Nepal | July 16, 2019

EDITORIAL: Poetic justice

The Himalayan Times

The district court verdict is a testimony that nobody can escape justice after committing heinous crimes in the name of politics

August 24, 2015 was a sad day in the country’s history. Eight police personnel, including an SSP and a two-year-old boy, were brutally killed after an agitating mob took them under control and attacked them with domestic weapons in Kailali’s Tikapur, in what is infamously known as the Tikapur carnage. The massacre of the unarmed police personnel – who had reached out to the mob to pacify it – had taken place one month before the second Constituent Assembly adopted the new constitution in September 2015 with more than a two-thirds majority. The agitation was called by those groups or organisations that were demanding a separate Tharuhat province. After four years of hearing, the Kailali District Court on Wednesday passed its verdict, sentencing Resham Chaudhary, a Rastriya Janata Party-Nepal (RJP-N) lawmaker and one of the main accused in the massacre, to life in prison. Ten others accused have also been slapped life sentences for their direct involvement in the brutal killings of the policemen and the boy. The first deed of inquiry, launched by the police shortly after the carnage, had by tracking his mobile proved that it was Chaudhary who had given orders to his supporters to attack the policemen from the nearby crime scene.

The kin and kith of the fallen victims have welcomed the verdict and said justice has been done. The supporters of the accused have, however, cried foul at the verdict. The RJP-N leadership, which conspicuously withdrew its support to the government shortly after the verdict, has termed it “shocking”. Chaudhary had contested the parliamentary election from Kailali Constituency-1 and also won in absentia with a huge margin of votes. But he could not take part in the House proceedings because of the murder case pending in the district court. He, however, was sworn in as lawmaker on January 3, a year after surrendering to the district court. But he was taken back to prison until the court could pass its verdict on the case. His status as lawmaker will remain suspended until he is acquitted by the higher courts. Cases against 31 other defendants, who are still absconding, have been put on hold. The Kailali District Police Office had filed cases against 58 persons on charges of murder and attempted murder.

This verdict also rightly serves as a deterrent to other would-be offenders. One act of violence breeds another form of violence. Such acts carried out by some miscreants to serve their vested interest do not bode well for the society and the nation. In a democratic system, all political problems can be resolved through peaceful dialogue. Violence only gives birth to a culture of impunity, hindering the common people from raising their voices for a peaceful solution to any grievance they may have. Giving political patronage to a person with a criminal background will only add fuel to the fire and promote a culture of impunity and criminalisation of politics. It was a grave mistake of the House secretariat to swear in a person who was facing trial for murder. This verdict is a testimony that nobody can escape justice after committing a crime. What is also equally important is that the State must not grant amnesty to anyone found guilty of premeditated crimes, like the Tikapur carnage.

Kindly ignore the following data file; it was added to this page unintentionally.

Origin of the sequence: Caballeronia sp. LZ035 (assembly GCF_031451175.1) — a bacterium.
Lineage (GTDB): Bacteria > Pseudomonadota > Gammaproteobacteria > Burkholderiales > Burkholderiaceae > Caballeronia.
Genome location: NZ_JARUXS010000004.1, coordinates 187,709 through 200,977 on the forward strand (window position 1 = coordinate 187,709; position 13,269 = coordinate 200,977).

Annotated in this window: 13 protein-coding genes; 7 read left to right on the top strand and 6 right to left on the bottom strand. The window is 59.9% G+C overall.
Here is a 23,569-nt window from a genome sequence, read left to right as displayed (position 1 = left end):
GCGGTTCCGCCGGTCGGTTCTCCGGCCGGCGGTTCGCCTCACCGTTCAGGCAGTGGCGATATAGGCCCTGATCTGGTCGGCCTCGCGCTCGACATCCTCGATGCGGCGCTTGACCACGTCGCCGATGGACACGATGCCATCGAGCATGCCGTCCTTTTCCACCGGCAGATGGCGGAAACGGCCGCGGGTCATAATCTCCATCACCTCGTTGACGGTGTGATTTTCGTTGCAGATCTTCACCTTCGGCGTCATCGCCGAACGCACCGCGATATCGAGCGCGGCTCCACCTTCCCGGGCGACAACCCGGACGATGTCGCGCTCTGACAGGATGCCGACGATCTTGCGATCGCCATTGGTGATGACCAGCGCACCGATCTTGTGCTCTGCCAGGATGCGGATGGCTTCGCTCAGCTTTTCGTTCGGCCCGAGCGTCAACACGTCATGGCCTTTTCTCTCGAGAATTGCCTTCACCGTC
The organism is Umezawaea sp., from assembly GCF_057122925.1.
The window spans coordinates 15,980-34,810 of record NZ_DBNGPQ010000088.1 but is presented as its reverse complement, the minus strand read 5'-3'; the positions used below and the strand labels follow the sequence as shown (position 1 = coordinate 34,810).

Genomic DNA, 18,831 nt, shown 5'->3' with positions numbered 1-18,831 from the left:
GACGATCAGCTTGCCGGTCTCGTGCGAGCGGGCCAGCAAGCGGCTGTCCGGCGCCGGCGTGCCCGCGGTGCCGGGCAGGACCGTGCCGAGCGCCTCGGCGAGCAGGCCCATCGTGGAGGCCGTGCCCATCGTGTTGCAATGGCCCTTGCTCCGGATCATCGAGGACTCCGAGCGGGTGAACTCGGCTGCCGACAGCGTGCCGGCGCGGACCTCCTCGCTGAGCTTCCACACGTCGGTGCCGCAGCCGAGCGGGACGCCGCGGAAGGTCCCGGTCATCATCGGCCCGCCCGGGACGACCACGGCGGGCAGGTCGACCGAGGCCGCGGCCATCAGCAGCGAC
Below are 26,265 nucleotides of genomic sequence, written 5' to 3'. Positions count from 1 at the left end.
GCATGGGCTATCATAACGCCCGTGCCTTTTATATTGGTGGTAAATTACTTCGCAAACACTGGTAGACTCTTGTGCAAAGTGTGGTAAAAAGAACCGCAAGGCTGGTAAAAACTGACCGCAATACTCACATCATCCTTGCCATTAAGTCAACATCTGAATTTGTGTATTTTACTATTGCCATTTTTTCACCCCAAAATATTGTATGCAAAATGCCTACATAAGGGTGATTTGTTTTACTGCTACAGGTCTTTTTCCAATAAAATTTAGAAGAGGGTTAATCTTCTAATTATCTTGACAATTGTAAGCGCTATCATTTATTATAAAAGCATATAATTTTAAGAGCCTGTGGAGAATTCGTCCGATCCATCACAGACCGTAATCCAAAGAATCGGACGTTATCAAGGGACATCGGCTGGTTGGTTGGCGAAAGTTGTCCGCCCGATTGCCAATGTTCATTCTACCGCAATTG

Uterine prolapse

Uterine prolapse is a serious health problem in Nepal, with more than half a million women living with it. Unlike in other countries where uterine prolapse is prevalent more in post-menopausal women, in Nepal’s case it is quite common in younger women, both in the hills and Tarai. A study conducted among 45,000 married women in nine Tarai districts has shown that 26 per cent of them were suffering from uterine prolapse, a case where the uterus protrudes into the vagina when the supporting tissues weaken. Early marriage, hard work after child birth, poor nutrition and unattended home delivery are some of the reasons causing uterine prolapse.

Since the Supreme Court declared uterine prolapse as a human rights issue in 2008, the government has shown its commitment to treat it. Free health camps are set up in different parts of the country, especially in the rural areas, where the focus is on surgery, or hysterectomy. While the operation has benefitted many, there are also complaints about post-surgery complications. Doctors say instead of surgery, the treatment should focus on prevention or low-cost, home-based alternatives that a midwife in a rural setting can easily attend to.

 


A version of this article appears in print on March 08, 2019 of The Himalayan Times.


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